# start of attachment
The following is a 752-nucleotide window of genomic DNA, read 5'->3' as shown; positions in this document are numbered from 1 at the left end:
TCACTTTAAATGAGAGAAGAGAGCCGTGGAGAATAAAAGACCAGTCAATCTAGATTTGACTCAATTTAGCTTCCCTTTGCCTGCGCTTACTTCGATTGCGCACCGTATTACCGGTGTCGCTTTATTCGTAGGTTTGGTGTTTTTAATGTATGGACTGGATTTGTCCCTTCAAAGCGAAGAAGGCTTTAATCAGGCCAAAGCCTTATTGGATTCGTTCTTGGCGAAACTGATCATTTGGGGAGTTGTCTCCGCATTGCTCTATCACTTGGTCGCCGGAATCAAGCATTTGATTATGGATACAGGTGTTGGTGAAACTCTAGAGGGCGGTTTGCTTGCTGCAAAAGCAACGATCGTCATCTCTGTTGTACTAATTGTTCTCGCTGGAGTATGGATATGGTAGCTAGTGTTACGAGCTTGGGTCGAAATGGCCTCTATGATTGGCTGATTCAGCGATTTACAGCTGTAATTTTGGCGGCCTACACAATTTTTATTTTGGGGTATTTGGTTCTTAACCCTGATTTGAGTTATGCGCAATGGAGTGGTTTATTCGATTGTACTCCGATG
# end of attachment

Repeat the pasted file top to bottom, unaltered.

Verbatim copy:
The following is a 752-nucleotide window of genomic DNA, read 5'->3' as shown; positions in this document are numbered from 1 at the left end:
TCACTTTAAATGAGAGAAGAGAGCCGTGGAGAATAAAAGACCAGTCAATCTAGATTTGACTCAATTTAGCTTCCCTTTGCCTGCGCTTACTTCGATTGCGCACCGTATTACCGGTGTCGCTTTATTCGTAGGTTTGGTGTTTTTAATGTATGGACTGGATTTGTCCCTTCAAAGCGAAGAAGGCTTTAATCAGGCCAAAGCCTTATTGGATTCGTTCTTGGCGAAACTGATCATTTGGGGAGTTGTCTCCGCATTGCTCTATCACTTGGTCGCCGGAATCAAGCATTTGATTATGGATACAGGTGTTGGTGAAACTCTAGAGGGCGGTTTGCTTGCTGCAAAAGCAACGATCGTCATCTCTGTTGTACTAATTGTTCTCGCTGGAGTATGGATATGGTAGCTAGTGTTACGAGCTTGGGTCGAAATGGCCTCTATGATTGGCTGATTCAGCGATTTACAGCTGTAATTTTGGCGGCCTACACAATTTTTATTTTGGGGTATTTGGTTCTTAACCCTGATTTGAGTTATGCGCAATGGAGTGGTTTATTCGATTGTACTCCGATG